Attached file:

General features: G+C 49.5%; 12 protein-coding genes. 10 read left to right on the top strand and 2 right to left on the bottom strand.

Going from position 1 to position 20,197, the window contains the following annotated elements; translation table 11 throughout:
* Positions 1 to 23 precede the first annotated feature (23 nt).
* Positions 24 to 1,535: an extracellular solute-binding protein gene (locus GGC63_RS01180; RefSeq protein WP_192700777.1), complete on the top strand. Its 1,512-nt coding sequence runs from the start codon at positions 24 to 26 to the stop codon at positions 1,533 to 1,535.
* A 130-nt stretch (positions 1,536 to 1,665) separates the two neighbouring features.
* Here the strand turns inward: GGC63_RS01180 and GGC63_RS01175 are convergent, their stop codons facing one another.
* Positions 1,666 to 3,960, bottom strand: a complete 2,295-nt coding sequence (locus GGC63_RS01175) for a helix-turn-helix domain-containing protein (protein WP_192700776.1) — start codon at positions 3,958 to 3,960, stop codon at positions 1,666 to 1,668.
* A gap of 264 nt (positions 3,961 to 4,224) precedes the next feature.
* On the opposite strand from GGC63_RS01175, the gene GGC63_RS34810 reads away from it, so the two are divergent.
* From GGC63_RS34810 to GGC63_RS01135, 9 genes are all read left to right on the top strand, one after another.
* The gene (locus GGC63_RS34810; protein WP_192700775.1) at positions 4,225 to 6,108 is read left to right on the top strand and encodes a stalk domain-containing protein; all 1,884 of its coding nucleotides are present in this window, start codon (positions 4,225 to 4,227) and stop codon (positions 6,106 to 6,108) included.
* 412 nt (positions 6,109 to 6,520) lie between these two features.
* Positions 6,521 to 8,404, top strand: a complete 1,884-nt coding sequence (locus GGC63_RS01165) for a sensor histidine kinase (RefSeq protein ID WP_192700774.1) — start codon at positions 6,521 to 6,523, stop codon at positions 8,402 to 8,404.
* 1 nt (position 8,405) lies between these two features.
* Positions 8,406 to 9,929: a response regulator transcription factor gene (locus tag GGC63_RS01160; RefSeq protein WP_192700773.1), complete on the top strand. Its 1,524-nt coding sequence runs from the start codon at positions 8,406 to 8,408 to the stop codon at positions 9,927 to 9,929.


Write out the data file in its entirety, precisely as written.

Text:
General features: G+C 49.5%; 12 protein-coding genes. 10 read left to right on the top strand and 2 right to left on the bottom strand.

Going from position 1 to position 20,197, the window contains the following annotated elements; translation table 11 throughout:
* Positions 1 to 23 precede the first annotated feature (23 nt).
* Positions 24 to 1,535: an extracellular solute-binding protein gene (locus GGC63_RS01180; RefSeq protein WP_192700777.1), complete on the top strand. Its 1,512-nt coding sequence runs from the start codon at positions 24 to 26 to the stop codon at positions 1,533 to 1,535.
* A 130-nt stretch (positions 1,536 to 1,665) separates the two neighbouring features.
* Here the strand turns inward: GGC63_RS01180 and GGC63_RS01175 are convergent, their stop codons facing one another.
* Positions 1,666 to 3,960, bottom strand: a complete 2,295-nt coding sequence (locus GGC63_RS01175) for a helix-turn-helix domain-containing protein (protein WP_192700776.1) — start codon at positions 3,958 to 3,960, stop codon at positions 1,666 to 1,668.
* A gap of 264 nt (positions 3,961 to 4,224) precedes the next feature.
* On the opposite strand from GGC63_RS01175, the gene GGC63_RS34810 reads away from it, so the two are divergent.
* From GGC63_RS34810 to GGC63_RS01135, 9 genes are all read left to right on the top strand, one after another.
* The gene (locus GGC63_RS34810; protein WP_192700775.1) at positions 4,225 to 6,108 is read left to right on the top strand and encodes a stalk domain-containing protein; all 1,884 of its coding nucleotides are present in this window, start codon (positions 4,225 to 4,227) and stop codon (positions 6,106 to 6,108) included.
* 412 nt (positions 6,109 to 6,520) lie between these two features.
* Positions 6,521 to 8,404, top strand: a complete 1,884-nt coding sequence (locus GGC63_RS01165) for a sensor histidine kinase (RefSeq protein ID WP_192700774.1) — start codon at positions 6,521 to 6,523, stop codon at positions 8,402 to 8,404.
* 1 nt (position 8,405) lies between these two features.
* Positions 8,406 to 9,929: a response regulator transcription factor gene (locus tag GGC63_RS01160; RefSeq protein WP_192700773.1), complete on the top strand. Its 1,524-nt coding sequence runs from the start codon at positions 8,406 to 8,408 to the stop codon at positions 9,927 to 9,929.